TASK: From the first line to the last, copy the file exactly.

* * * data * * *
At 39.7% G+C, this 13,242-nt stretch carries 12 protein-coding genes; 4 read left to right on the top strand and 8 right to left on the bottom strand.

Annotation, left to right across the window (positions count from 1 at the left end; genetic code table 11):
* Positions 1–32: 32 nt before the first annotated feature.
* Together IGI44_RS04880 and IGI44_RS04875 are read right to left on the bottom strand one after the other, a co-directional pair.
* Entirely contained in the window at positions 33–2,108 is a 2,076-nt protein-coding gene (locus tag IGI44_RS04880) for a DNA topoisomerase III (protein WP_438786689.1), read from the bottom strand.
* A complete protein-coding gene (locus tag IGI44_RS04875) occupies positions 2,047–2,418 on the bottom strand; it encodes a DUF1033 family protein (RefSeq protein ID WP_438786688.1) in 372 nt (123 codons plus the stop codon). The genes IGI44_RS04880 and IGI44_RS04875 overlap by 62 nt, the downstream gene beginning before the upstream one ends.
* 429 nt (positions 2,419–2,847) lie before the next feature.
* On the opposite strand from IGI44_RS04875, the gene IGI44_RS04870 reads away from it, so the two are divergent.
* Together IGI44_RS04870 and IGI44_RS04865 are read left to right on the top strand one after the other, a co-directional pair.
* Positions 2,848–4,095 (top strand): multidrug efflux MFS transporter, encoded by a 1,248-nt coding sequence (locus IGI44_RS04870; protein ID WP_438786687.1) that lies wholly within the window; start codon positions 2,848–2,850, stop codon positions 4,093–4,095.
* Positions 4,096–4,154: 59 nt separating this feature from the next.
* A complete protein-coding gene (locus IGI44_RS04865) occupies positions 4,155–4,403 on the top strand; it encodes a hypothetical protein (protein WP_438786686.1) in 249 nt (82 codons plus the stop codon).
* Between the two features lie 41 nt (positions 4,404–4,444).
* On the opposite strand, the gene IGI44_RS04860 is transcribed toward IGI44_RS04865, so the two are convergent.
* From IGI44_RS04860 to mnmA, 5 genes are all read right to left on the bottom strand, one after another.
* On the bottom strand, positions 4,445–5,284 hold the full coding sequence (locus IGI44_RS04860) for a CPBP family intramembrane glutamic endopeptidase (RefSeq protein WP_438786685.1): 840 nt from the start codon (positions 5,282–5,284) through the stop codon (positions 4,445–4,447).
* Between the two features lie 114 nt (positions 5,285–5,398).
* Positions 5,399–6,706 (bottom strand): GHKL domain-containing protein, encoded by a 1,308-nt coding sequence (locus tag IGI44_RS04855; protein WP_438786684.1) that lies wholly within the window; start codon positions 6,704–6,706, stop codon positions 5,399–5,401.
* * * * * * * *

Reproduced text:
At 39.7% G+C, this 13,242-nt stretch carries 12 protein-coding genes; 4 read left to right on the top strand and 8 right to left on the bottom strand.

Annotation, left to right across the window (positions count from 1 at the left end; genetic code table 11):
* Positions 1–32: 32 nt before the first annotated feature.
* Together IGI44_RS04880 and IGI44_RS04875 are read right to left on the bottom strand one after the other, a co-directional pair.
* Entirely contained in the window at positions 33–2,108 is a 2,076-nt protein-coding gene (locus tag IGI44_RS04880) for a DNA topoisomerase III (protein WP_438786689.1), read from the bottom strand.
* A complete protein-coding gene (locus tag IGI44_RS04875) occupies positions 2,047–2,418 on the bottom strand; it encodes a DUF1033 family protein (RefSeq protein ID WP_438786688.1) in 372 nt (123 codons plus the stop codon). The genes IGI44_RS04880 and IGI44_RS04875 overlap by 62 nt, the downstream gene beginning before the upstream one ends.
* 429 nt (positions 2,419–2,847) lie before the next feature.
* On the opposite strand from IGI44_RS04875, the gene IGI44_RS04870 reads away from it, so the two are divergent.
* Together IGI44_RS04870 and IGI44_RS04865 are read left to right on the top strand one after the other, a co-directional pair.
* Positions 2,848–4,095 (top strand): multidrug efflux MFS transporter, encoded by a 1,248-nt coding sequence (locus IGI44_RS04870; protein ID WP_438786687.1) that lies wholly within the window; start codon positions 2,848–2,850, stop codon positions 4,093–4,095.
* Positions 4,096–4,154: 59 nt separating this feature from the next.
* A complete protein-coding gene (locus IGI44_RS04865) occupies positions 4,155–4,403 on the top strand; it encodes a hypothetical protein (protein WP_438786686.1) in 249 nt (82 codons plus the stop codon).
* Between the two features lie 41 nt (positions 4,404–4,444).
* On the opposite strand, the gene IGI44_RS04860 is transcribed toward IGI44_RS04865, so the two are convergent.
* From IGI44_RS04860 to mnmA, 5 genes are all read right to left on the bottom strand, one after another.
* On the bottom strand, positions 4,445–5,284 hold the full coding sequence (locus IGI44_RS04860) for a CPBP family intramembrane glutamic endopeptidase (RefSeq protein WP_438786685.1): 840 nt from the start codon (positions 5,282–5,284) through the stop codon (positions 4,445–4,447).
* Between the two features lie 114 nt (positions 5,285–5,398).
* Positions 5,399–6,706 (bottom strand): GHKL domain-containing protein, encoded by a 1,308-nt coding sequence (locus tag IGI44_RS04855; protein WP_438786684.1) that lies wholly within the window; start codon positions 6,704–6,706, stop codon positions 5,399–5,401.